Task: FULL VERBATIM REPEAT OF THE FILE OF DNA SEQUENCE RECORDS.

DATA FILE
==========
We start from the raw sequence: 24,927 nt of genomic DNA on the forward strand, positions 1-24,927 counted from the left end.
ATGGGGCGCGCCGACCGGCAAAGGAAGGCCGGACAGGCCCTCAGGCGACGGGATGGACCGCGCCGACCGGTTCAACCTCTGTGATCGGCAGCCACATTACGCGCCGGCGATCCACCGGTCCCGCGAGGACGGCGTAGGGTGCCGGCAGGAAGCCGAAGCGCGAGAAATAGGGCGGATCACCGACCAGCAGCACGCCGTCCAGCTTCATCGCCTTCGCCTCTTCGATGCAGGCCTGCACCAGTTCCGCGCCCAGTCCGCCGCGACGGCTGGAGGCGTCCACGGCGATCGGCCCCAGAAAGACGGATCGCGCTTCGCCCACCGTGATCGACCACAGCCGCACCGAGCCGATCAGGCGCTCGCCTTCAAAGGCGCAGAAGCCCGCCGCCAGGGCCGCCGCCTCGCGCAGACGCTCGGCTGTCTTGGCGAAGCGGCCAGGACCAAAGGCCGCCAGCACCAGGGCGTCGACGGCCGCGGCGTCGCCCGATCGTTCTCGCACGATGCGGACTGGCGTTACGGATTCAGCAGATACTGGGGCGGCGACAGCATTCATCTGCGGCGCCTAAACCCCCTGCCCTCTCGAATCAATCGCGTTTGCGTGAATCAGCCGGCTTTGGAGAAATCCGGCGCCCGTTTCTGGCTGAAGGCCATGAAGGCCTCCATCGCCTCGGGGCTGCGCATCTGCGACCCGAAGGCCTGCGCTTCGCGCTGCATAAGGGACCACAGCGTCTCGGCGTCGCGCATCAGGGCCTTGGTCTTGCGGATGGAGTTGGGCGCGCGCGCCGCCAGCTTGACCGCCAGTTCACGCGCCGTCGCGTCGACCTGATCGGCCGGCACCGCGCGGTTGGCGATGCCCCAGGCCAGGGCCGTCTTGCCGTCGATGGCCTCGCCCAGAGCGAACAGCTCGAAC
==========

We start from the raw sequence: 24,927 nt of genomic DNA on the forward strand, positions 1-24,927 counted from the left end.
ATGGGGCGCGCCGACCGGCAAAGGAAGGCCGGACAGGCCCTCAGGCGACGGGATGGACCGCGCCGACCGGTTCAACCTCTGTGATCGGCAGCCACATTACGCGCCGGCGATCCACCGGTCCCGCGAGGACGGCGTAGGGTGCCGGCAGGAAGCCGAAGCGCGAGAAATAGGGCGGATCACCGACCAGCAGCACGCCGTCCAGCTTCATCGCCTTCGCCTCTTCGATGCAGGCCTGCACCAGTTCCGCGCCCAGTCCGCCGCGACGGCTGGAGGCGTCCACGGCGATCGGCCCCAGAAAGACGGATCGCGCTTCGCCCACCGTGATCGACCACAGCCGCACCGAGCCGATCAGGCGCTCGCCTTCAAAGGCGCAGAAGCCCGCCGCCAGGGCCGCCGCCTCGCGCAGACGCTCGGCTGTCTTGGCGAAGCGGCCAGGACCAAAGGCCGCCAGCACCAGGGCGTCGACGGCCGCGGCGTCGCCCGATCGTTCTCGCACGATGCGGACTGGCGTTACGGATTCAGCAGATACTGGGGCGGCGACAGCATTCATCTGCGGCGCCTAAACCCCCTGCCCTCTCGAATCAATCGCGTTTGCGTGAATCAGCCGGCTTTGGAGAAATCCGGCGCCCGTTTCTGGCTGAAGGCCATGAAGGCCTCCATCGCCTCGGGGCTGCGCATCTGCGACCCGAAGGCCTGCGCTTCGCGCTGCATAAGGGACCACAGCGTCTCGGCGTCGCGCATCAGGGCCTTGGTCTTGCGGATGGAGTTGGGCGCGCGCGCCGCCAGCTTGACCGCCAGTTCACGCGCCGTCGCGTCGACCTGATCGGCCGGCACCGCGCGGTTGGCGATGCCCCAGGCCAGGGCCGTCTTGCCGTCGATGGCCTCGCCCAGAGCGAACAGCTCGAAC